An alibi is evidence that proves that the defendant in a criminal case was somewhere else when the crime occurred. The defendant will have to rely on a witness or evidence (camera footage) that he or she was at a different location at the time of the crime.
Although a defendant may have an alibi, they may choose not to testify personally, because they can be charged with other crimes if they are questioned further. In other instances, testifying may put the defendant at risk of the prosecutor attacking the defendant’s credibility and even highlighting prior convictions. Once a jury believes that the defendant may be lying, it can be difficult to change their minds.
However, the defendant offering the alibi as a defense will not assume responsibility to verify the alibi. This task rests on the prosecution and will require finding the defendant guilty beyond reasonable doubt. However, the judge and jury will weigh the credibility of the defendant with the evidence put forward.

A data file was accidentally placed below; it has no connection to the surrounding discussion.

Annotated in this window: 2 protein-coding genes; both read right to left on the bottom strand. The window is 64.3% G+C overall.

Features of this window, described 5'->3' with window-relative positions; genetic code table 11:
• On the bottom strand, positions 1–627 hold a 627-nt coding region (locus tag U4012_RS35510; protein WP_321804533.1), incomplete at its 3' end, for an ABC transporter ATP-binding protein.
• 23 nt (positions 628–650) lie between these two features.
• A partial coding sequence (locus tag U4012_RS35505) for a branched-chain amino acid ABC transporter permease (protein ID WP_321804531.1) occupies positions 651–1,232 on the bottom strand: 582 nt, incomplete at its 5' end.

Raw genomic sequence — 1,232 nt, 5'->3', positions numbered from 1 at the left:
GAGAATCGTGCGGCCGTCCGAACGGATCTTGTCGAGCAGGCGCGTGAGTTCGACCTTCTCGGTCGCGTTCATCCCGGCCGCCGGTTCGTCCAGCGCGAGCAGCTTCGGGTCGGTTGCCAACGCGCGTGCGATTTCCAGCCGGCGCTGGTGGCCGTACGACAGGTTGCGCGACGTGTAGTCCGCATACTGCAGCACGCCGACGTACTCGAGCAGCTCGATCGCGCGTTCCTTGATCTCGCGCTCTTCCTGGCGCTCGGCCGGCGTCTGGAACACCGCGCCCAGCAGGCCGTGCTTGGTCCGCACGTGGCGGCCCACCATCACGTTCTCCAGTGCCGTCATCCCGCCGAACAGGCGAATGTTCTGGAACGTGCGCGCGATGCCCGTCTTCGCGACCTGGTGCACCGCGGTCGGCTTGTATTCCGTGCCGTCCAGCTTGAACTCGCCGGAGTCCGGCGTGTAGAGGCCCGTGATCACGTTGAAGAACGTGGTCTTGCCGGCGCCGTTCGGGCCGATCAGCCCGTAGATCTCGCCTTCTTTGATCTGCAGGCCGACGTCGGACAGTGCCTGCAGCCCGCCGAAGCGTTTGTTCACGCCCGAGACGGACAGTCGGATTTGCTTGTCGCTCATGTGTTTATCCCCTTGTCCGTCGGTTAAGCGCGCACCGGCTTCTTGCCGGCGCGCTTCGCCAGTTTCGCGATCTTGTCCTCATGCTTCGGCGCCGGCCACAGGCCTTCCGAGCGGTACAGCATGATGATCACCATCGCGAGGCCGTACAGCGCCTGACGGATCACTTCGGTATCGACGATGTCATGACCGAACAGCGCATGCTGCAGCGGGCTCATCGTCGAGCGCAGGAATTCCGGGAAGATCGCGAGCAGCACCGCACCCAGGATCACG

Most states will require the defendant in criminal cases to disclose information and an intention to rely on an alibi as evidence at a trial. The process is called “discovery” and will provide prosecutors the opportunity to investigate the validity of an alibi and to prepare to undermine its credibility.
If you or someone close to you is charged with a crime, it is best to speak to an attorney who has experience in handling criminal cases.